Panofsky comments perspicaciously on what made SLAC so successful and on the need for global cooperation and support nowadays in the field of high-energy physics. His insights on what went wrong with the Superconducting Super Collider are also well worth noting. In his view, the project's failure was a tragedy very much connected with the greatly changed character of the relation between the government and scientists: The partnership that existed during and after World War II has been replaced by a government-contractor relationship that features expanded government control over every aspect of a project and requires compliance with orders and regulations rather than accountability.
Panofsky's book, published a few weeks after his death in September 2007, ends on a somber note. Panofsky was deeply concerned by the fact that independent scientific and technological advice was playing an ever-smaller role in governmental policies. More particularly, he was deeply disturbed by the actions of the administration of George W. Bush, which disbanded many governmental scientific advisory bodies and replaced a large fraction of the members of the still-existing ones with people who were drawn from the industrial scientific community and were therefore (presumably) less independent than scientists in the academy. The Bush administration also gave political considerations priority over all other factors, including scientific realities, and did so at a time when science and technology have become paramount in making possible our economic and social well-being.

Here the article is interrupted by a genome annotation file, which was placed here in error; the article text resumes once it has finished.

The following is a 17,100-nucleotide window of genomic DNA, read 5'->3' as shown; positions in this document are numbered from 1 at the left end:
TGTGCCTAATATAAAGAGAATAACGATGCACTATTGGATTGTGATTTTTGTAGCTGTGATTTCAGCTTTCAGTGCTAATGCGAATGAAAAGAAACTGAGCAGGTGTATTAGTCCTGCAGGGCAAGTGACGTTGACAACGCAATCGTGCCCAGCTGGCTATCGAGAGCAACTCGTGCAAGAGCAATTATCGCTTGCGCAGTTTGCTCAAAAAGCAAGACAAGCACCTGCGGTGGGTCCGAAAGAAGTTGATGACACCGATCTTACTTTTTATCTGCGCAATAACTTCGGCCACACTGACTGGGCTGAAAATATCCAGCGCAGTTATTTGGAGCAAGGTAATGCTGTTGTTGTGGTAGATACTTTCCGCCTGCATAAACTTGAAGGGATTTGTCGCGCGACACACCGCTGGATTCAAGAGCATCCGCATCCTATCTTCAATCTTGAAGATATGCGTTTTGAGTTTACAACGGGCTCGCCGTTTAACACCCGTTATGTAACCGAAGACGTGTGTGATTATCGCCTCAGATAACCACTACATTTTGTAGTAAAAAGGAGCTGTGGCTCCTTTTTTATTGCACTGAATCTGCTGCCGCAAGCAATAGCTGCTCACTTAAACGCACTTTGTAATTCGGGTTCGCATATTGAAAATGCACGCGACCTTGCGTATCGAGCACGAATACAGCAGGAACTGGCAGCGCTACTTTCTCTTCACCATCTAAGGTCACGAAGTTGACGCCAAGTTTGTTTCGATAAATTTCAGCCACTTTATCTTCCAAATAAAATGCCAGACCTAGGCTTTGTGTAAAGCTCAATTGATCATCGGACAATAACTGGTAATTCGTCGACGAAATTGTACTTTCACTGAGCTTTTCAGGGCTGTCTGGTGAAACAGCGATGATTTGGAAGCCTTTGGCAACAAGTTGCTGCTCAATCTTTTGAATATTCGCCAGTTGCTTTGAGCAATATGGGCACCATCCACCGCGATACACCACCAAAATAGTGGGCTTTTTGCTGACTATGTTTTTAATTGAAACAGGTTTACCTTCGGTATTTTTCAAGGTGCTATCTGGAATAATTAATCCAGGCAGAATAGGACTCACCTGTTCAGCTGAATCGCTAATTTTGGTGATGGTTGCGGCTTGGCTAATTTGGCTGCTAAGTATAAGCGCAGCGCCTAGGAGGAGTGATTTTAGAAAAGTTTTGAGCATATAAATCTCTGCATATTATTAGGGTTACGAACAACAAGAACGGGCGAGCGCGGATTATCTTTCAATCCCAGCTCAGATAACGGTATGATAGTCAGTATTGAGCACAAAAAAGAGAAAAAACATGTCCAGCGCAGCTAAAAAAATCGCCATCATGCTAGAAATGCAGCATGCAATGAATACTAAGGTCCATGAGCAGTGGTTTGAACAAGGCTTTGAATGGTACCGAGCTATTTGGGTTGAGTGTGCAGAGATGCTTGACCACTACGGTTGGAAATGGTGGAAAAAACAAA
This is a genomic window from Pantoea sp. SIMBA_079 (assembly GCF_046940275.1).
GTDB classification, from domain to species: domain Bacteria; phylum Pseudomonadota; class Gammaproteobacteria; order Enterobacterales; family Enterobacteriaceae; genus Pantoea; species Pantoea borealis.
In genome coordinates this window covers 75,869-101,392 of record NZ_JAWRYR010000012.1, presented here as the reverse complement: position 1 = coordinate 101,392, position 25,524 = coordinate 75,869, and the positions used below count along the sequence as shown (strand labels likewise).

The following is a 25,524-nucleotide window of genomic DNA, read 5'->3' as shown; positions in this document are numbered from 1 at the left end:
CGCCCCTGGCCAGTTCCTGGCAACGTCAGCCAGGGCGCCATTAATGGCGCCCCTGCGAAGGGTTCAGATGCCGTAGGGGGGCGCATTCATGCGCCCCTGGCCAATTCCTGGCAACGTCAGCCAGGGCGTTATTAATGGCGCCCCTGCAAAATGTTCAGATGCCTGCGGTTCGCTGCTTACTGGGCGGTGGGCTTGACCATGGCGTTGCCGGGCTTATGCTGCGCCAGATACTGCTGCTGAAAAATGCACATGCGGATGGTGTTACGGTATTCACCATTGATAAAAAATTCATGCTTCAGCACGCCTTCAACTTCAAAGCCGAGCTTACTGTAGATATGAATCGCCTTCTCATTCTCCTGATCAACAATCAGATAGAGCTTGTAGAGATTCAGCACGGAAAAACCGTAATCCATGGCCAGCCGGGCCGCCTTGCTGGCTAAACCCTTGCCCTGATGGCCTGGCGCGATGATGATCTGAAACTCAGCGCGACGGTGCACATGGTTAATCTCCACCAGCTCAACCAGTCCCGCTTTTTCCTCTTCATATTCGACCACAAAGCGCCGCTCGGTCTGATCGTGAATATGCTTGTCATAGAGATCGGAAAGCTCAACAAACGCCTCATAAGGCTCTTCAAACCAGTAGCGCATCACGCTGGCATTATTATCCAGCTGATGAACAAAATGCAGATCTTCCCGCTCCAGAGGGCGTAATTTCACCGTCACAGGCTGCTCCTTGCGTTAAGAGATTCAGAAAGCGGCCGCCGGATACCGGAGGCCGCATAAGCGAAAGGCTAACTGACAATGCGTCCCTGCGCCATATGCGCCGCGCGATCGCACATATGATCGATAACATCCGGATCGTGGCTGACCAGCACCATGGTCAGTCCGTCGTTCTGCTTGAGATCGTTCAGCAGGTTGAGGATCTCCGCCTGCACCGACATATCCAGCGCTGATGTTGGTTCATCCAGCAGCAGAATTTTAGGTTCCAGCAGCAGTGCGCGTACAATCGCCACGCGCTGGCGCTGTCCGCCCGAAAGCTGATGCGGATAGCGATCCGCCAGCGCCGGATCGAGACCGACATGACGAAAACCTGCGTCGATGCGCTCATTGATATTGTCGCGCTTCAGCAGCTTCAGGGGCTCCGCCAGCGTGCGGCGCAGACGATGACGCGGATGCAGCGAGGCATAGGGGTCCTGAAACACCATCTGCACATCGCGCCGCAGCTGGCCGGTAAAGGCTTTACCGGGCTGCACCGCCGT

Panofsky surely recognized fairly early on that the partnership between the government and scientists that had existed during World War II was terminated shortly thereafter, with the state and the armed forces reassuming control over the determination of the weapon systems to be developed. The outcome of the Oppenheimer trial made this shift abundantly clear. But the state continued to support high-energy activities lavishly for a host of reasons—the Cold War, the development of new instruments and computers, the training of extremely competent pure and applied scientists and engineers. And SLAC was one of the beneficiaries of this policy.
Only further examination of Panofsky's papers will reveal the extent of his recognition of how deeply things changed after the 1970s. There are hints—in his discussion of Star Wars and hafnium bombs—that his earlier optimism waned. Nonetheless, his belief that scientific cooperation can be a model for cooperation and trust in other areas gave him hope that the United States, China, India, Japan and Russia would ultimately find ways to live peacefully with one another and to cooperate in solving the world's problems.
He doesn't say so here, but Panofsky was surely aware that present conditions are not conducive to the production of outstanding scientists who are also deeply concerned for the wellbeing of the nation, the human species and the planet. Bethe, Weisskopf, Wilson and Panofsky were responsible for creating an environment that nurtured such people as Sidney Drell, Henry Kendall and Kurt Gottfried—eminent people who could influence both fellow scientists and the public at large. But who is nurturing this essential tradition now?